(OREM, Utah) — Despite being overseas and thousands of miles away from his family, a deployed member of the U.S. Air Force was still able to check in on his son while the newborn was in a hospital’s neonatal intensive care unit (NICU) thanks to modern technology.
“He loved it,” said Mary Girtman, wife to Staff Sgt. John Girtman. “It was really nice for him just because we have such a big time difference between us right now. He didn’t have to rely on me being there a certain time for him to see his son.”
John Carter Girtman was born prematurely on Jan. 29. He later stayed in the NICU for a little over a month while being treated for pneumonia and an urinary tract infection (UTI) at Timpanogos Regional Hospital in Orem, Utah.
The cameras were installed in each of the hospital’s 24 NICU bays in 2017 through the American Nurses Credentialing Center (ANCC) Pathway to Excellence program and a grant from The Pathway of Excellence, the hospital told ABC News in a statement.
“The Girtmans have given so much for our country, and we were thrilled to help them better connect from thousands of miles away,” said Sandy Ewell, the chief nursing officer at Timpanogos Regional Hospital. “These cameras also help local families who can’t be here with their babies as often as they would like due to other kids and responsibilities at home. There is great peace of mind that comes with the ability to check-in on their baby anytime and from anywhere.”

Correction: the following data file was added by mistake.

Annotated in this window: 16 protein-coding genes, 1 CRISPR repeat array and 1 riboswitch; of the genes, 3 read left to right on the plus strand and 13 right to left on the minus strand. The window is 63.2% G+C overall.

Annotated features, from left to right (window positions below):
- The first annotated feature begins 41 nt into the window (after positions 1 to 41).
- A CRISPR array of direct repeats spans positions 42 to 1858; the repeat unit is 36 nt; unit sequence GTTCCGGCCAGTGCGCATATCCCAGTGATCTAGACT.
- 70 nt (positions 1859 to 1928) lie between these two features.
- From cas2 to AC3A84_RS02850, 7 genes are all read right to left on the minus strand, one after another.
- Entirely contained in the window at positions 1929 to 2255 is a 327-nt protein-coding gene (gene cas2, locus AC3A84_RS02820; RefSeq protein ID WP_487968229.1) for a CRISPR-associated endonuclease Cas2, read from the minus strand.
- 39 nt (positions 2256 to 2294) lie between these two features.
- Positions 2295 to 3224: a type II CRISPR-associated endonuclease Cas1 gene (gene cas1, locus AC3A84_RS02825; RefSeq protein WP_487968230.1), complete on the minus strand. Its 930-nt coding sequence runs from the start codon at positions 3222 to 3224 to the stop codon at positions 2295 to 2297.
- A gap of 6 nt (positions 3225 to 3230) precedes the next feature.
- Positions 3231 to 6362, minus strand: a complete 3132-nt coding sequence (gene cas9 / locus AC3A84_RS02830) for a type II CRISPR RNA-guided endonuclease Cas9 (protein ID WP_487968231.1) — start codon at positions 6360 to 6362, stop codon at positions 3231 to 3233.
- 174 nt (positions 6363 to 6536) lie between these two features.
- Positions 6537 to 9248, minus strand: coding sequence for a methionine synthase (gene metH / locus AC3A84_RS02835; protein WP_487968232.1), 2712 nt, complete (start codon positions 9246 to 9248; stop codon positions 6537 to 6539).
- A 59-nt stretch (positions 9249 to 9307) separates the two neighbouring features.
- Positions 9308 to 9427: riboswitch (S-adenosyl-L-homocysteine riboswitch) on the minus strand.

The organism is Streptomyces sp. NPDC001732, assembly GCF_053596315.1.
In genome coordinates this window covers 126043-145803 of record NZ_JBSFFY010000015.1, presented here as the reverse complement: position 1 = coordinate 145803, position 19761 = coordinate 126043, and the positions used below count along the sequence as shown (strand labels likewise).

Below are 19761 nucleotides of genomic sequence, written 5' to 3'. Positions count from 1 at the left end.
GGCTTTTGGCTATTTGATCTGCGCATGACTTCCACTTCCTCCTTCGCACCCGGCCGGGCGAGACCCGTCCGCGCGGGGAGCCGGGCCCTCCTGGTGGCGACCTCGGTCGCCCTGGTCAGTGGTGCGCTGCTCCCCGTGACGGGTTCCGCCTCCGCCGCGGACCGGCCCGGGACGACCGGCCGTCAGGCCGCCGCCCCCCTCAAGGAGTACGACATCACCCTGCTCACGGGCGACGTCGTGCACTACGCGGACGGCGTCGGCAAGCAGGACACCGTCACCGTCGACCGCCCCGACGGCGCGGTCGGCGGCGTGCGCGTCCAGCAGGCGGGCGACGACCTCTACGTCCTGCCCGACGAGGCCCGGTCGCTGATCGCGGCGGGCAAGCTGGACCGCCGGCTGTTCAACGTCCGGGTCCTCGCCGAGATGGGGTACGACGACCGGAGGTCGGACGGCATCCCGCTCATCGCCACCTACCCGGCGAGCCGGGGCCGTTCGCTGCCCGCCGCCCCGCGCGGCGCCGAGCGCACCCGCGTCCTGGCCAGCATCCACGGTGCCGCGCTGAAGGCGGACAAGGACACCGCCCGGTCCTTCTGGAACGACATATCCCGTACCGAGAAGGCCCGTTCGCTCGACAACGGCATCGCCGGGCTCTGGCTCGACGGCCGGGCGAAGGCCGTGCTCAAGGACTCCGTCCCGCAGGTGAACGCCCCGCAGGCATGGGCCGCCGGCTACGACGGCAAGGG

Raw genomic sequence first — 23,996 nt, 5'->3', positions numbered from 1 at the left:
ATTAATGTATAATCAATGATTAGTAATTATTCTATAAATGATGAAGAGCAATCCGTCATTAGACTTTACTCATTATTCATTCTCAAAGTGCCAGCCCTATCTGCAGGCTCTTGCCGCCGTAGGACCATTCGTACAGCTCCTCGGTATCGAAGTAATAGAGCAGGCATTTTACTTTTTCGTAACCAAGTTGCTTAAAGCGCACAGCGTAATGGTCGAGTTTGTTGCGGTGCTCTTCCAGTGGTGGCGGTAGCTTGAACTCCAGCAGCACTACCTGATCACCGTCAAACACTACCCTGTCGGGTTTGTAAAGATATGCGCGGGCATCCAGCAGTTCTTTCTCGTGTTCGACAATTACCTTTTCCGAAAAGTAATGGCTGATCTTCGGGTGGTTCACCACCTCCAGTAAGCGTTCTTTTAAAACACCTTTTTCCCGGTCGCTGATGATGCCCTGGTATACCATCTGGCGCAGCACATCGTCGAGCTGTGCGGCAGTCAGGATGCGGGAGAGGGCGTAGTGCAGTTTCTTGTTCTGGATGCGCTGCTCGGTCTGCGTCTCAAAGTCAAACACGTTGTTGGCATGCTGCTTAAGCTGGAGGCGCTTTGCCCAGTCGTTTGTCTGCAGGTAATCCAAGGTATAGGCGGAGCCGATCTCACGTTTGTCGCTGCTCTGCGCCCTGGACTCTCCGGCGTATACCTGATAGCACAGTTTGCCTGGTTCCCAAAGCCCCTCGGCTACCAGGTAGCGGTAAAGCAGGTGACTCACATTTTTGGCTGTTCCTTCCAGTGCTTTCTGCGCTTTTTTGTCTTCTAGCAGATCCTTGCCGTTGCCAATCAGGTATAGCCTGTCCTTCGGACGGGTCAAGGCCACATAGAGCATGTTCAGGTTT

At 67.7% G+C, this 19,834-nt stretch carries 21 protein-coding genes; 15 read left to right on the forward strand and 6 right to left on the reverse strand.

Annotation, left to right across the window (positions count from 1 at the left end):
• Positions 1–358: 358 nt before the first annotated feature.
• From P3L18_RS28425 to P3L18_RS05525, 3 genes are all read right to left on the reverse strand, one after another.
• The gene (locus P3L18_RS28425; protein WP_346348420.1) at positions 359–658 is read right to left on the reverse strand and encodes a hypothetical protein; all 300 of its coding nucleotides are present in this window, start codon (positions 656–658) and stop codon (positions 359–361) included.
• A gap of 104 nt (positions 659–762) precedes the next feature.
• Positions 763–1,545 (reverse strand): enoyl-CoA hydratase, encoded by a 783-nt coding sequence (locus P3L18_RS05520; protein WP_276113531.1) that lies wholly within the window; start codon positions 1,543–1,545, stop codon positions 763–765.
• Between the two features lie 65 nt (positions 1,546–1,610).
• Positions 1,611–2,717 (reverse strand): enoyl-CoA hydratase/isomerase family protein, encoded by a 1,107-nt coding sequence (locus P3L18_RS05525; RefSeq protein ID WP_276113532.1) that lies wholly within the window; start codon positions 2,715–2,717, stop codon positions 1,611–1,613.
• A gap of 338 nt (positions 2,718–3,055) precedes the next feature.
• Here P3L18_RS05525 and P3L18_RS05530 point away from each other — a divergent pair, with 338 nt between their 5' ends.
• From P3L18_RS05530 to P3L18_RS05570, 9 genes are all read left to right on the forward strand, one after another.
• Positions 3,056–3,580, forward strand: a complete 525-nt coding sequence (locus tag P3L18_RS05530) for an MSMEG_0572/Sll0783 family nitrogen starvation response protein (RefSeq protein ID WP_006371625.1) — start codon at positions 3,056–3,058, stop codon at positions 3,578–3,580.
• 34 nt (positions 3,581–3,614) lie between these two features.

The Girtmans have two children, 2-month-old John Carter Girtman and 1-year-old Maley Girman. John attended his son’s birth via FaceTime and has not yet met him in person.
When baby John was admitted to the NICU, the hospital provided Mary with a username and password so her husband could use the webcam to look in on his son, the mom told ABC News.
The infant has since been discharged from the hospital and is waiting for his father’s return.
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